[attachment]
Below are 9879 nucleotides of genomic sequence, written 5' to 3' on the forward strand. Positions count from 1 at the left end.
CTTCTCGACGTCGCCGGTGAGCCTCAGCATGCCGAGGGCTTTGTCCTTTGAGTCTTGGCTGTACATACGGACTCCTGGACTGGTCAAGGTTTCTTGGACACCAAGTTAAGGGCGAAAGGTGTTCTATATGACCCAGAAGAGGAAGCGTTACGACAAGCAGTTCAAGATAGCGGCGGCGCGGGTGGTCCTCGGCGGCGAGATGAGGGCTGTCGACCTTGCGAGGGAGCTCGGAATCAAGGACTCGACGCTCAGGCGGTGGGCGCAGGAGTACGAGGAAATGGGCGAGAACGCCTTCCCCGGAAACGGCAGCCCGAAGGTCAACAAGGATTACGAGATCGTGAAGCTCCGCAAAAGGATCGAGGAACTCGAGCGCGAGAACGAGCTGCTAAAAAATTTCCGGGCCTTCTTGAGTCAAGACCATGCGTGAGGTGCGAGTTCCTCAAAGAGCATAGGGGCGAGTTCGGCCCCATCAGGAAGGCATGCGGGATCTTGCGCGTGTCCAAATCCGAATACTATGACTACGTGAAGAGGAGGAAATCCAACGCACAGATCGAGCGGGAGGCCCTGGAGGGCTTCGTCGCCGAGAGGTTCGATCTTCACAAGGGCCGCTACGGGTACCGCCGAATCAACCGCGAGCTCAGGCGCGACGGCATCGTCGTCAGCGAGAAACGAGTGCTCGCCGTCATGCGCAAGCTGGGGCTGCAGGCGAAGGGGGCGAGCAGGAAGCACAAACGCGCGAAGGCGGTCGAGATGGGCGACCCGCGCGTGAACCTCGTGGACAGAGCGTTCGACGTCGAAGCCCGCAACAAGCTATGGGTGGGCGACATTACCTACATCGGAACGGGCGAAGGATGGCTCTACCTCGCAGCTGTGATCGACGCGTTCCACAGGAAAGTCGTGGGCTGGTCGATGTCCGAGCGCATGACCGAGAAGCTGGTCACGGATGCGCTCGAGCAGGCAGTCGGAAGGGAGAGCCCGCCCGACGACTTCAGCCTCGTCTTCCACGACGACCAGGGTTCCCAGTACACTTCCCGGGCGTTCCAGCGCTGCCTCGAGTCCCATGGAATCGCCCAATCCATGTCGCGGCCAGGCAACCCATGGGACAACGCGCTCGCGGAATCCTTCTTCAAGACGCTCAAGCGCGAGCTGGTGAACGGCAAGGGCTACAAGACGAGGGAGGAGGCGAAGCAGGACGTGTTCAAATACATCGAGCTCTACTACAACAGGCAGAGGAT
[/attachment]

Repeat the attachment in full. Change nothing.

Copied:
Below are 9879 nucleotides of genomic sequence, written 5' to 3' on the forward strand. Positions count from 1 at the left end.
CTTCTCGACGTCGCCGGTGAGCCTCAGCATGCCGAGGGCTTTGTCCTTTGAGTCTTGGCTGTACATACGGACTCCTGGACTGGTCAAGGTTTCTTGGACACCAAGTTAAGGGCGAAAGGTGTTCTATATGACCCAGAAGAGGAAGCGTTACGACAAGCAGTTCAAGATAGCGGCGGCGCGGGTGGTCCTCGGCGGCGAGATGAGGGCTGTCGACCTTGCGAGGGAGCTCGGAATCAAGGACTCGACGCTCAGGCGGTGGGCGCAGGAGTACGAGGAAATGGGCGAGAACGCCTTCCCCGGAAACGGCAGCCCGAAGGTCAACAAGGATTACGAGATCGTGAAGCTCCGCAAAAGGATCGAGGAACTCGAGCGCGAGAACGAGCTGCTAAAAAATTTCCGGGCCTTCTTGAGTCAAGACCATGCGTGAGGTGCGAGTTCCTCAAAGAGCATAGGGGCGAGTTCGGCCCCATCAGGAAGGCATGCGGGATCTTGCGCGTGTCCAAATCCGAATACTATGACTACGTGAAGAGGAGGAAATCCAACGCACAGATCGAGCGGGAGGCCCTGGAGGGCTTCGTCGCCGAGAGGTTCGATCTTCACAAGGGCCGCTACGGGTACCGCCGAATCAACCGCGAGCTCAGGCGCGACGGCATCGTCGTCAGCGAGAAACGAGTGCTCGCCGTCATGCGCAAGCTGGGGCTGCAGGCGAAGGGGGCGAGCAGGAAGCACAAACGCGCGAAGGCGGTCGAGATGGGCGACCCGCGCGTGAACCTCGTGGACAGAGCGTTCGACGTCGAAGCCCGCAACAAGCTATGGGTGGGCGACATTACCTACATCGGAACGGGCGAAGGATGGCTCTACCTCGCAGCTGTGATCGACGCGTTCCACAGGAAAGTCGTGGGCTGGTCGATGTCCGAGCGCATGACCGAGAAGCTGGTCACGGATGCGCTCGAGCAGGCAGTCGGAAGGGAGAGCCCGCCCGACGACTTCAGCCTCGTCTTCCACGACGACCAGGGTTCCCAGTACACTTCCCGGGCGTTCCAGCGCTGCCTCGAGTCCCATGGAATCGCCCAATCCATGTCGCGGCCAGGCAACCCATGGGACAACGCGCTCGCGGAATCCTTCTTCAAGACGCTCAAGCGCGAGCTGGTGAACGGCAAGGGCTACAAGACGAGGGAGGAGGCGAAGCAGGACGTGTTCAAATACATCGAGCTCTACTACAACAGGCAGAGGAT